When the bottom of the tap dancing shoe on the corpse shined on Jackson’s face as he was aboard his ride out of camp, I felt a keen sense of sadness at the narrowness of the world, that we people impose on each other. If you’re not outright murdered, you’re made to doubt your own shine, to quell and hide the rhythm in your own heart from others. That hidden shine beneath the soles of every person’s bearing, why do we willingly push each other into toeing the line, when it comes to dreams and capabilities? The world is wide enough for us all.

I wonder about the takeaways for the Korean general public, that I as an American foreigner am missing out. Within the scene betrayal accusations between Kisoo and his friend Manchul, the mole who wanted to see his grandmother again and provide her creatures comforts, are multi-faceted messages about the messy way in which life gets in the way of adhering strictly to an ideology, especially to stay alive. Obviously, with current political tensions, there’s a lot being said with the phrase ‘fuck ideology’ alone. Other than ‘powerful men and war are terrible,’ it’s difficult for me to discern the churning of thoughts I had after the first viewing; two of my friends and I stood in the bright echoing empty cineplex theatre hallway, well after midnight, the three of us discussing the movie and subjects beyond, sharing hugs, and shedding a few tears.

The way the filmmakers ended the movie was unusual (to me, a non-film buff), and I found the sandwiching of the current-future struggling to reconcile a tragic past and ending on the Jared Grimes - Do Kyungsoo dance off very effective, touching, and even hopeful, despite the looming presence of trends that feed pessimism. In the end, General Roberts cared way more about his own comfort, reputation, and petty revenge, than he does about pulling people into the good ol’way of American capitalism. And yet here we are, be it a North/South divide or just about any other big scale conflict where divide and conquer is effective, fighting each other for scraps. Scraps of what, exactly? Food, influence, space. To seemingly suffer less in the short term, at least. What that is worth is different for each person, and is certainly at this moment benefitting the few who are powerful and moneyed and everyone else has been bound up in misinformation, their stomachs and hearts left empty, save for that small bright light hiding beneath you and me.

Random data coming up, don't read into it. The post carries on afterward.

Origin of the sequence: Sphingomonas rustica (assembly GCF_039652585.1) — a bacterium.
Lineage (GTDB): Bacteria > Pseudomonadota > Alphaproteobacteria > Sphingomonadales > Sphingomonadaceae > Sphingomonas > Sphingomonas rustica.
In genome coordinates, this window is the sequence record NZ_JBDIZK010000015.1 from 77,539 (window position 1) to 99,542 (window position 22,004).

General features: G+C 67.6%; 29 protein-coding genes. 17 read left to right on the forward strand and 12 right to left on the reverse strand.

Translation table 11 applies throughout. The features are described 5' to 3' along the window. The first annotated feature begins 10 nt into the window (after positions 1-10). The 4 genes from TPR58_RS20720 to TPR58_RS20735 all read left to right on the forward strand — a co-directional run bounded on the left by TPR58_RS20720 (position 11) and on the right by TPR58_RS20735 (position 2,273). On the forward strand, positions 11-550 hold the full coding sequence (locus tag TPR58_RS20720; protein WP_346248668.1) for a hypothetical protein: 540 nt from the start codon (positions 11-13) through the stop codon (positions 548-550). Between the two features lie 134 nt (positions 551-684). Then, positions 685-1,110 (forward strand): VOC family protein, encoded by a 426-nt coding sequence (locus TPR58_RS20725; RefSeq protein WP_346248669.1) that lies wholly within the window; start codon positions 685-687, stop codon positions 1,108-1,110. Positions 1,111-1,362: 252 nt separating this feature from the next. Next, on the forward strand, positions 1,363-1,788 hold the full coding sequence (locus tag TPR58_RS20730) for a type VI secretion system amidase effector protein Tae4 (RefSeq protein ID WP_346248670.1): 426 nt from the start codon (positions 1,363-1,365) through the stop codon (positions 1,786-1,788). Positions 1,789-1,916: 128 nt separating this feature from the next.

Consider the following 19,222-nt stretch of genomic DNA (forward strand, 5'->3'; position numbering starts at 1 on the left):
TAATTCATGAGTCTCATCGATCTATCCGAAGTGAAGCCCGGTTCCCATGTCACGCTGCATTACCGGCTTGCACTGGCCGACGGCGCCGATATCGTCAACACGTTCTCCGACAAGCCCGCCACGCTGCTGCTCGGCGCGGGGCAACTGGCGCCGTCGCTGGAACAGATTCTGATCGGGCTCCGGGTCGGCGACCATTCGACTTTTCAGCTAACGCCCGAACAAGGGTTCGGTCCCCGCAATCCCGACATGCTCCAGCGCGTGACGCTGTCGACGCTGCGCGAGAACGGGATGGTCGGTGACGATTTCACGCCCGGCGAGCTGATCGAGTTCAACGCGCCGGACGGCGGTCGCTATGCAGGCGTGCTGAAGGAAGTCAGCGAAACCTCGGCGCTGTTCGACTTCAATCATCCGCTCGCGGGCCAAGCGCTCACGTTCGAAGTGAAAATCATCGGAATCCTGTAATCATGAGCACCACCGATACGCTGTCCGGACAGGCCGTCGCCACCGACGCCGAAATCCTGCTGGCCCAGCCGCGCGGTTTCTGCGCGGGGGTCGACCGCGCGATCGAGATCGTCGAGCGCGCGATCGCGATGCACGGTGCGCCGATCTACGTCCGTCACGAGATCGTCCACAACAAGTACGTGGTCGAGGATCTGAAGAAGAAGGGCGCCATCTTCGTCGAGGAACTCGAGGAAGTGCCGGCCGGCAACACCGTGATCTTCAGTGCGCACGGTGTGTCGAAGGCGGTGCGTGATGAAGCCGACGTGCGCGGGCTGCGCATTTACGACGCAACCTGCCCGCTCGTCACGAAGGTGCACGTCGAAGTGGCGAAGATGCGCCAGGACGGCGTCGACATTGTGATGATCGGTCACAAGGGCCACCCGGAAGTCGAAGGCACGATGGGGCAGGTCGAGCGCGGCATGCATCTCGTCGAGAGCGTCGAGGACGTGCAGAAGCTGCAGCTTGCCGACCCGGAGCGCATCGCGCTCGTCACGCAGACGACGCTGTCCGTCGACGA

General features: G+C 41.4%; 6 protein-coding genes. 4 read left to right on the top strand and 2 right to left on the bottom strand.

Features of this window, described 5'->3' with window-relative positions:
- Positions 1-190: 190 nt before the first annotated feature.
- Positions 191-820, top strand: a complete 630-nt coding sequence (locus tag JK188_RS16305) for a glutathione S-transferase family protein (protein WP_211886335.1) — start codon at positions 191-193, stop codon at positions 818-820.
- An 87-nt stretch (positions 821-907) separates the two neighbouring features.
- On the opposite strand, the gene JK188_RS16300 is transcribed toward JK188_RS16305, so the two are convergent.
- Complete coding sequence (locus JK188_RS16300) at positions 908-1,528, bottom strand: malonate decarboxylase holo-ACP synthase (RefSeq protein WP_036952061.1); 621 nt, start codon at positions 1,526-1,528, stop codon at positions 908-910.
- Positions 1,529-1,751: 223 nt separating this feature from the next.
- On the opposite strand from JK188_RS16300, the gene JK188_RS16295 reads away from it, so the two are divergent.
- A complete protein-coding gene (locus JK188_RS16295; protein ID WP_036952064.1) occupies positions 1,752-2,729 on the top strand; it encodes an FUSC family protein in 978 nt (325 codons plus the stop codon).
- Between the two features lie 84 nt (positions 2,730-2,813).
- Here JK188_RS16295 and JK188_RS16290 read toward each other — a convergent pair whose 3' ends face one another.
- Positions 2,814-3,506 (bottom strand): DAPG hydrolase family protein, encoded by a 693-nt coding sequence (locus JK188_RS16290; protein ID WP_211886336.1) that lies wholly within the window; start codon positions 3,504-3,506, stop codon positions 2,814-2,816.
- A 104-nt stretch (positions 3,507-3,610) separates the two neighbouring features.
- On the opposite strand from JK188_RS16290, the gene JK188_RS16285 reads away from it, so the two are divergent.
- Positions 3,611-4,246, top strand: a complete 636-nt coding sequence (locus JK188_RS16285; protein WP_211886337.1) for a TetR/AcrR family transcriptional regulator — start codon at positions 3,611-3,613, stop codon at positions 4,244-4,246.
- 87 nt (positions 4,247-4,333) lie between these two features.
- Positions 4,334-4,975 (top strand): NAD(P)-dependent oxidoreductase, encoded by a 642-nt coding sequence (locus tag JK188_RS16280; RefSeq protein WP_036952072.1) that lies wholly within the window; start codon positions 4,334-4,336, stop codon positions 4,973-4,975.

posted by one teak forest at 9:10 PM on March 18